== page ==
Collisions in Retrograde
by Amaryllis Lyle
There were once November afternoons When he helped me over chain-link fences or held my hot coffee for me while I smoothed my skirt and blinked into the mirror. How many Novembers have passed since then? Not many, but I lost count. And on this particular November afternoon the streetlights turn on too early so we’re left shivering, facing each other in a sort of orange, sort of lavender space without time or script. Charged particles circulate our visible breath like sonar bouncing off me sticking to you so what happens when a name condenses between two people hangs for a second then— I wait for him to be the one to make the next sound. Skeletons by now, we’ve picked each other clean, as bare as these branches. I used to think his hands were like rabbits’ feet but now, he rubs together sandpaper palms and his eyes settle on a spot indirectly just above my shoulder. I pray for myself, to feel some stirring again after I release you from me. We were once something— Patterns on your wall cast by the lamp in the living room as the last-call crowd milled unknowingly outside. I’m not sure what, exactly— the delicate gray humid morning, the smell of green grass trimmings, the sound of short-lived creatures. but it belongs not to this sighing moment, not to this November afternoon, suspended in frozen halos around the headlights of cars, but to a distant equinox, to a thousand cigarette butts strewn across his floor, arranged like constellations in the pre-dawn light.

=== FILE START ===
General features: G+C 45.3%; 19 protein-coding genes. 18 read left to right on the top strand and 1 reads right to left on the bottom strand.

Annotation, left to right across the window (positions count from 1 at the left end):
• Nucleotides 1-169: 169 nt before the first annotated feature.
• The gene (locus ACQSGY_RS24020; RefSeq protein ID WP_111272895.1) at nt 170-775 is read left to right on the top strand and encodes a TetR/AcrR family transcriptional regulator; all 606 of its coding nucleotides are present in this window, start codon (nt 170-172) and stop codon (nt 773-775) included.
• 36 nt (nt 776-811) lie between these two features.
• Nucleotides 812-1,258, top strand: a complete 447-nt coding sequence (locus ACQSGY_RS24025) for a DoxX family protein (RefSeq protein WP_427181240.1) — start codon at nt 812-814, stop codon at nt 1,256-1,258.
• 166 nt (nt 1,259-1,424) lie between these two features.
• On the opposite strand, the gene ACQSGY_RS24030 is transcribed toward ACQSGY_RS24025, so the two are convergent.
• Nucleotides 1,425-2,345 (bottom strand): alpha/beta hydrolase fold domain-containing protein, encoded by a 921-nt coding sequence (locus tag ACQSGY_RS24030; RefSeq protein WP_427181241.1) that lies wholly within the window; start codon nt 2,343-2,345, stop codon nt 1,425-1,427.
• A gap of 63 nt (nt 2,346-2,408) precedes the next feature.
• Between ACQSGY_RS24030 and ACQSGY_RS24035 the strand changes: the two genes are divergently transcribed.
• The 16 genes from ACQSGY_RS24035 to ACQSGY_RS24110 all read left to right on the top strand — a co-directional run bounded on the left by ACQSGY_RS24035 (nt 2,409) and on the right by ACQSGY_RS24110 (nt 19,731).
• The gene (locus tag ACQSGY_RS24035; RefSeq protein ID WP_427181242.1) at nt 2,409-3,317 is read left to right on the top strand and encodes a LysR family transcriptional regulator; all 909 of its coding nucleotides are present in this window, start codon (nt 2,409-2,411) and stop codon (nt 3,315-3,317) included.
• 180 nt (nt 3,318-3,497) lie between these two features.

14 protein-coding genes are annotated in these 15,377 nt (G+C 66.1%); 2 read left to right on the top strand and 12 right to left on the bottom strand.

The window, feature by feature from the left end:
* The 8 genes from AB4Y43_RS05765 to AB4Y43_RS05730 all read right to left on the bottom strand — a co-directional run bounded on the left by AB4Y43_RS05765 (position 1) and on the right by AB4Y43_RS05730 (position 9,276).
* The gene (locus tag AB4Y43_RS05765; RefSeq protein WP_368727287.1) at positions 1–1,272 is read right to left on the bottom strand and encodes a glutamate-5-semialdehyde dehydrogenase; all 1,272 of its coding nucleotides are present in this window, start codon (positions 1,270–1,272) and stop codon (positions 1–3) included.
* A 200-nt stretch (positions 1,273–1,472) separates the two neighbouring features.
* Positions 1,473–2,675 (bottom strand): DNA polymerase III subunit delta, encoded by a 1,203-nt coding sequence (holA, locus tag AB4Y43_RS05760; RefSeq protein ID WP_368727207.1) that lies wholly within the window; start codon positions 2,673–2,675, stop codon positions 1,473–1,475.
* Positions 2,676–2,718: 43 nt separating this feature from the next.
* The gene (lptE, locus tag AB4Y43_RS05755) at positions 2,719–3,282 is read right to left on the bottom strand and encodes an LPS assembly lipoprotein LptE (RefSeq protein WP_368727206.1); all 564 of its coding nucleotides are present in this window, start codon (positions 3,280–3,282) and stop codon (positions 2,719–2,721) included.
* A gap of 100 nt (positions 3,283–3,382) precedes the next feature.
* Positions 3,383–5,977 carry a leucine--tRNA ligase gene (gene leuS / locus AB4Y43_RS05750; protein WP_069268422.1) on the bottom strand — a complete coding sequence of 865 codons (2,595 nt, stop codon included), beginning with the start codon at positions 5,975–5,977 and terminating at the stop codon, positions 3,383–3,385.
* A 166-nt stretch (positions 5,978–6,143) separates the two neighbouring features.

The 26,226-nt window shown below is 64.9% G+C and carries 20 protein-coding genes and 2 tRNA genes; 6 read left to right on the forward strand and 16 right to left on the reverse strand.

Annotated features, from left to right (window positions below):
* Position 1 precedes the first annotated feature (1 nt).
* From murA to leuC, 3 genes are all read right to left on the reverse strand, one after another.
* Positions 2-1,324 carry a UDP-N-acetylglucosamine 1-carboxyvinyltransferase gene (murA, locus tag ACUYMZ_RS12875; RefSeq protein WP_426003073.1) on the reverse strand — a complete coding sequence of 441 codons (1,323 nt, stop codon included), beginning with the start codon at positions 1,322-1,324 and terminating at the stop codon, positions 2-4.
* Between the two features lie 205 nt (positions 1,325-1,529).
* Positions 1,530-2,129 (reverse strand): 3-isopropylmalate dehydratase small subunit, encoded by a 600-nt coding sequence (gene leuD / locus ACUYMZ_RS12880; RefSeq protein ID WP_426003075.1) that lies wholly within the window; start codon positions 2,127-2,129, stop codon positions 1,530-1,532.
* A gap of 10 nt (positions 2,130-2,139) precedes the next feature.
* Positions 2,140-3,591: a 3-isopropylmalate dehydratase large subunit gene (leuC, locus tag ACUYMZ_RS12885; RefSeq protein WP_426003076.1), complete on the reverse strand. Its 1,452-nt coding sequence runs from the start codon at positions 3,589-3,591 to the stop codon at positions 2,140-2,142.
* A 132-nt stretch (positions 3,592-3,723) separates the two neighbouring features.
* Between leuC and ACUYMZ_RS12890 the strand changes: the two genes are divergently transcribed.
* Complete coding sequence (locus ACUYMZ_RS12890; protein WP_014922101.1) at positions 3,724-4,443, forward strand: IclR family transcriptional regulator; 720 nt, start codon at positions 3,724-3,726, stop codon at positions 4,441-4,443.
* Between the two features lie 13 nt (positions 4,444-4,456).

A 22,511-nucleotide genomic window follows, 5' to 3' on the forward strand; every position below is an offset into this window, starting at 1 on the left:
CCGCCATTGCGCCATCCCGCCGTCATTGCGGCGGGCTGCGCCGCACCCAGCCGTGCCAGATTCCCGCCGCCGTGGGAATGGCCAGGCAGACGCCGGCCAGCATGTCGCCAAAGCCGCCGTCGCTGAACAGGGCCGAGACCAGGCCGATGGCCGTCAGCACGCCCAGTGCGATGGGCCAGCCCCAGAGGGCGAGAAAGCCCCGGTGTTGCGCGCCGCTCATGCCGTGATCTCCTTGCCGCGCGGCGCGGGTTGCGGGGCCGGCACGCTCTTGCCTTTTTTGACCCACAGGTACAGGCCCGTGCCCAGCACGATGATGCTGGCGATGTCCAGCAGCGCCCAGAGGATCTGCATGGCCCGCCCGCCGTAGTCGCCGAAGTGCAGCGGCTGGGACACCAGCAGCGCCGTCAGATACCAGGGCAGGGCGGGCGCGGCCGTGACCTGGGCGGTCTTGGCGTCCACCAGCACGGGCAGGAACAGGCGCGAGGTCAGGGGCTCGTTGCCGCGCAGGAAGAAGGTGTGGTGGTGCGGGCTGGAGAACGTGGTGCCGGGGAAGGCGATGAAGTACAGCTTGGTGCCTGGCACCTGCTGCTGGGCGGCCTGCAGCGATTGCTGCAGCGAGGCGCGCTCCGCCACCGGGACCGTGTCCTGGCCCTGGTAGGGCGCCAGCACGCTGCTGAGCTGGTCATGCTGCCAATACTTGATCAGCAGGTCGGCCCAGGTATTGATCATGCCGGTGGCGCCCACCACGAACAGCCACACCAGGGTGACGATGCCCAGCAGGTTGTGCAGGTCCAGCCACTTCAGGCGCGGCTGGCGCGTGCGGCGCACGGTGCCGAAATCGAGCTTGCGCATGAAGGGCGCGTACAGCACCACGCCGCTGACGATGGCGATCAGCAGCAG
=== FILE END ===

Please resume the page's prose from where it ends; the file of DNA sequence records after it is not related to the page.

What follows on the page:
Amaryllis Lyle earned her B.A. in English Literature and Creative Writing from Rhodes College in 2012, and has been an unprofessional writer and professional glasses wearer ever since. Born and raised in Nashville, Tennessee, she now resides in the Yorkville corner of New York City and spends her free time taking fortune cookies way too seriously.